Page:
All U.S. nonprofit milk banks ensure the safety of its pasteurized donor human milk by following screening, processing, and dispensing guidelines established by the Human Milk Banking Association of North America (HMBANA). Mothers with extra milk and a desire to donate provide health and lifestyle histories, and undergo blood tests, similar to the screening process used at blood banks.
- Before donor milk is accepted, blood is drawn from mothers wanting to donate and tested for HIV 1 & 2, Hepatitis B, Hepatitis C, HTLV 1 & 2, and syphilis.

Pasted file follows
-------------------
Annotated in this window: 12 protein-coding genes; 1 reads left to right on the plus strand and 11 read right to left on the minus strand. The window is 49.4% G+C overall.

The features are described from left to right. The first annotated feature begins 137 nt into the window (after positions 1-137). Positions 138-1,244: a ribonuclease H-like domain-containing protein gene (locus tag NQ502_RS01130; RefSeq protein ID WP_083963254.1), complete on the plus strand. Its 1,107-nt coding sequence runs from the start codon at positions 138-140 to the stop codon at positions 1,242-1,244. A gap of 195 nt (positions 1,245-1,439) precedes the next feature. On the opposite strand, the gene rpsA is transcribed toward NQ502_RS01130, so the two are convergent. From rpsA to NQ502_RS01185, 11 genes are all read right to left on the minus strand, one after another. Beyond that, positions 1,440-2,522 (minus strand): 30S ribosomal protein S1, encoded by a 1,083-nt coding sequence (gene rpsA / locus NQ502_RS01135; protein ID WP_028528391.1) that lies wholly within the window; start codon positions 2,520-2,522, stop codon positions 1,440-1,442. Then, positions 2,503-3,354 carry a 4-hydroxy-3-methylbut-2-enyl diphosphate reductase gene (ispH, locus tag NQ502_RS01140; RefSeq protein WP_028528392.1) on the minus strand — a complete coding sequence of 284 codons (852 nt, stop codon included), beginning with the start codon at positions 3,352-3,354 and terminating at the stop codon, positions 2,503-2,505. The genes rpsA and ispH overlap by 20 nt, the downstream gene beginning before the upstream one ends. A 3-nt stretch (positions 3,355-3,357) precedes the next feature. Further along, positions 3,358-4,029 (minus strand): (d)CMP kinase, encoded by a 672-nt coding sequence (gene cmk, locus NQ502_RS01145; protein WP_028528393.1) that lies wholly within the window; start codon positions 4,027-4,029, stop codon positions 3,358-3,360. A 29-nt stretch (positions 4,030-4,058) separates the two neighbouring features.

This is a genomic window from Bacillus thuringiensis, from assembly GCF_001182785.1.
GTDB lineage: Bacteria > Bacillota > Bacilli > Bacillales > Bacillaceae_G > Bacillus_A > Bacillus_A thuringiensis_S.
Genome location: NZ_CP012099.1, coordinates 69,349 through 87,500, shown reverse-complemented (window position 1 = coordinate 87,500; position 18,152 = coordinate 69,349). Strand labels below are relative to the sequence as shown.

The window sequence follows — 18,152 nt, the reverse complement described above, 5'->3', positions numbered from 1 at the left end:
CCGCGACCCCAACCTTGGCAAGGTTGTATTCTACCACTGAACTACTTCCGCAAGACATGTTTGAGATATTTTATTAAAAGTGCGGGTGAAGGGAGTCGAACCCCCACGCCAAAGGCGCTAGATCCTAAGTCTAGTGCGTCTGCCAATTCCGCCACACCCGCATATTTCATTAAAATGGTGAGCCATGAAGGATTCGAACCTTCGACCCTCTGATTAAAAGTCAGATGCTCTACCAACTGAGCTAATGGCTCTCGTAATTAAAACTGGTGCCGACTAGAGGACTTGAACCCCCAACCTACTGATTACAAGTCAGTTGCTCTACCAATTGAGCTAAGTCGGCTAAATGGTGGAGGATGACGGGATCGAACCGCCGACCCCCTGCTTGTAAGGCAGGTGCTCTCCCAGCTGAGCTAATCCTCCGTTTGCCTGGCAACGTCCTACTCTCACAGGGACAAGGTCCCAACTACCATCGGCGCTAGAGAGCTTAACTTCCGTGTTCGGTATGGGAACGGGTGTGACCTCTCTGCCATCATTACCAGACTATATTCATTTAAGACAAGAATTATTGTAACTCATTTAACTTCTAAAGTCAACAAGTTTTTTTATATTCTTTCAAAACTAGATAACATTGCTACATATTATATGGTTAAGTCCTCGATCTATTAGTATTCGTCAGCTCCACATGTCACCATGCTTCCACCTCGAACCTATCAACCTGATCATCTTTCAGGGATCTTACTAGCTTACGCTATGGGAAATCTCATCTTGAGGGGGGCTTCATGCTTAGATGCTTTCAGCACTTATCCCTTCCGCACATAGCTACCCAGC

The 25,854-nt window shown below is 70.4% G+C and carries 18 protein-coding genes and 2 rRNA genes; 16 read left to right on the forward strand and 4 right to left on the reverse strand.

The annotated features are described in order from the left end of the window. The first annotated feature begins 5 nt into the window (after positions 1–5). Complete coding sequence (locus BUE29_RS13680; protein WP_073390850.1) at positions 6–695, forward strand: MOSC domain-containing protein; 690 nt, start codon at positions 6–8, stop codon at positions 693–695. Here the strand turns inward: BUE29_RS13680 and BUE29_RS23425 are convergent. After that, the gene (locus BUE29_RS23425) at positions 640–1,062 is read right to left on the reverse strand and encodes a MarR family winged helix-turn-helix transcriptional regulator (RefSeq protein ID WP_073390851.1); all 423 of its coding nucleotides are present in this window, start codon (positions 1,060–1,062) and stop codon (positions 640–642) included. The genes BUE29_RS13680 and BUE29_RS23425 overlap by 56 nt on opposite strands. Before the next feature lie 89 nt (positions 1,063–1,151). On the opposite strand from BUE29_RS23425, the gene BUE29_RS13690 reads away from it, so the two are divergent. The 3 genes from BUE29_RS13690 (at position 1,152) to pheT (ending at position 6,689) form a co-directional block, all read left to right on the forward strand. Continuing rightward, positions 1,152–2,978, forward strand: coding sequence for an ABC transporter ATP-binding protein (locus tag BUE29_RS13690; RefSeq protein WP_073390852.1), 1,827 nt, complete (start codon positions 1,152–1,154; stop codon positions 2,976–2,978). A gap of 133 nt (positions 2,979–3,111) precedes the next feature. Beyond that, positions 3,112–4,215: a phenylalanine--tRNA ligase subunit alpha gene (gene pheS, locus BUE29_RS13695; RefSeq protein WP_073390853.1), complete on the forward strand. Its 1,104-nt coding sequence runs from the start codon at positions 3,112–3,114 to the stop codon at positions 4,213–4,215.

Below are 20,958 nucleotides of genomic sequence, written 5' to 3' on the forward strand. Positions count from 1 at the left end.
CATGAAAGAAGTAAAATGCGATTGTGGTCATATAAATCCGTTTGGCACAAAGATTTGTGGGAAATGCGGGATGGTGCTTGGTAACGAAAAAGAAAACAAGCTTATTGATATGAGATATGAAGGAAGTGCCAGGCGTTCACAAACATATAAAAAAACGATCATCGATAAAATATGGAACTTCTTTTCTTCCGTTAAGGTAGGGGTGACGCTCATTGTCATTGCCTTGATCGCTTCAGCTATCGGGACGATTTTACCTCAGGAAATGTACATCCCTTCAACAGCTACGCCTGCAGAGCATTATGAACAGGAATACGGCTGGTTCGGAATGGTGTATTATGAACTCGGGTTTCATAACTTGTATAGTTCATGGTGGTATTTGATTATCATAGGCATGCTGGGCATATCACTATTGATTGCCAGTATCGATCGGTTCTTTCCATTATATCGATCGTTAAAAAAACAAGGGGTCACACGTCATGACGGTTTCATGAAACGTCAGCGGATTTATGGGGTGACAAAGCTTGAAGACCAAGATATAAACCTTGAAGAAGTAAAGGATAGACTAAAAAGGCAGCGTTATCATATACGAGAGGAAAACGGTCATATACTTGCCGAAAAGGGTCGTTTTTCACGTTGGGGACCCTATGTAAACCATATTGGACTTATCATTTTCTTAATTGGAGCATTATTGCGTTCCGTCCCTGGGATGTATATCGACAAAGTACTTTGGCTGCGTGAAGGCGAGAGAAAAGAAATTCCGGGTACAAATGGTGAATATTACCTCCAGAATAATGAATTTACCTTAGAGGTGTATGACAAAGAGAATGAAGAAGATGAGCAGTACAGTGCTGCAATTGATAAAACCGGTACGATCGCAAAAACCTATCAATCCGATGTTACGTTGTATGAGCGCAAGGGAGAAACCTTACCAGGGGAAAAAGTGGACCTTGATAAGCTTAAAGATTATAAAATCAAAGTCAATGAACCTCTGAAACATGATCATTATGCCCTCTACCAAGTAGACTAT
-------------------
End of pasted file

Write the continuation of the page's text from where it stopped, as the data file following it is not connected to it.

- The donated milk from mothers who pass this screening process is pasteurized, which destroys many bacteria and viruses, including HIV and cytomegalovirus.
- Before the pasteurized milk is fed to a baby, bacteriological testing is done to ensure its safety.
There has never been a case of disease transmission from the use of pasteurized donor human milk reported in the United States.